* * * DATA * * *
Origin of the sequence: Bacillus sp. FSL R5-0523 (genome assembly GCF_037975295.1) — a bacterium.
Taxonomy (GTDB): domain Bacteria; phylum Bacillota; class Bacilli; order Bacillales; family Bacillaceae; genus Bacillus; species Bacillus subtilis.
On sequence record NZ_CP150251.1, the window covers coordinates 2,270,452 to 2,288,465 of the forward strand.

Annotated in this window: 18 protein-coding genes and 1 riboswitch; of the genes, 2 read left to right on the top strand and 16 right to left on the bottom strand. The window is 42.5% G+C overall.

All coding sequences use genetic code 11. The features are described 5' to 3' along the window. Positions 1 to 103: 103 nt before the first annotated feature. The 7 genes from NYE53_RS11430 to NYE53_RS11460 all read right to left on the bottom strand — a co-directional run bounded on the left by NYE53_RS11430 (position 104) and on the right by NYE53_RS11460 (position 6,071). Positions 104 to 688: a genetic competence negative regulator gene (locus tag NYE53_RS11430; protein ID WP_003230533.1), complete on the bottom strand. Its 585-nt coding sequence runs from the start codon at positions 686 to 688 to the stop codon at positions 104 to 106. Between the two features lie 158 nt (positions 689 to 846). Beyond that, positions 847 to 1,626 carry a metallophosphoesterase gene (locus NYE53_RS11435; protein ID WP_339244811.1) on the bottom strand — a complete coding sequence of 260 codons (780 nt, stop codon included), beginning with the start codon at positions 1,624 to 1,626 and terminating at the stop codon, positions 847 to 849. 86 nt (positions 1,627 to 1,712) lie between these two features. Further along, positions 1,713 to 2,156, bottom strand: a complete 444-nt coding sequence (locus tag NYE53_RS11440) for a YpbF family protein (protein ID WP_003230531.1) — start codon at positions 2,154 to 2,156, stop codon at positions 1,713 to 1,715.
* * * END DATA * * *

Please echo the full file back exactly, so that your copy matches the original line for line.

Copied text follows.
Origin of the sequence: Bacillus sp. FSL R5-0523 (genome assembly GCF_037975295.1) — a bacterium.
Taxonomy (GTDB): domain Bacteria; phylum Bacillota; class Bacilli; order Bacillales; family Bacillaceae; genus Bacillus; species Bacillus subtilis.
On sequence record NZ_CP150251.1, the window covers coordinates 2,270,452 to 2,288,465 of the forward strand.

Annotated in this window: 18 protein-coding genes and 1 riboswitch; of the genes, 2 read left to right on the top strand and 16 right to left on the bottom strand. The window is 42.5% G+C overall.

All coding sequences use genetic code 11. The features are described 5' to 3' along the window. Positions 1 to 103: 103 nt before the first annotated feature. The 7 genes from NYE53_RS11430 to NYE53_RS11460 all read right to left on the bottom strand — a co-directional run bounded on the left by NYE53_RS11430 (position 104) and on the right by NYE53_RS11460 (position 6,071). Positions 104 to 688: a genetic competence negative regulator gene (locus tag NYE53_RS11430; protein ID WP_003230533.1), complete on the bottom strand. Its 585-nt coding sequence runs from the start codon at positions 686 to 688 to the stop codon at positions 104 to 106. Between the two features lie 158 nt (positions 689 to 846). Beyond that, positions 847 to 1,626 carry a metallophosphoesterase gene (locus NYE53_RS11435; protein ID WP_339244811.1) on the bottom strand — a complete coding sequence of 260 codons (780 nt, stop codon included), beginning with the start codon at positions 1,624 to 1,626 and terminating at the stop codon, positions 847 to 849. 86 nt (positions 1,627 to 1,712) lie between these two features. Further along, positions 1,713 to 2,156, bottom strand: a complete 444-nt coding sequence (locus tag NYE53_RS11440) for a YpbF family protein (protein ID WP_003230531.1) — start codon at positions 2,154 to 2,156, stop codon at positions 1,713 to 1,715.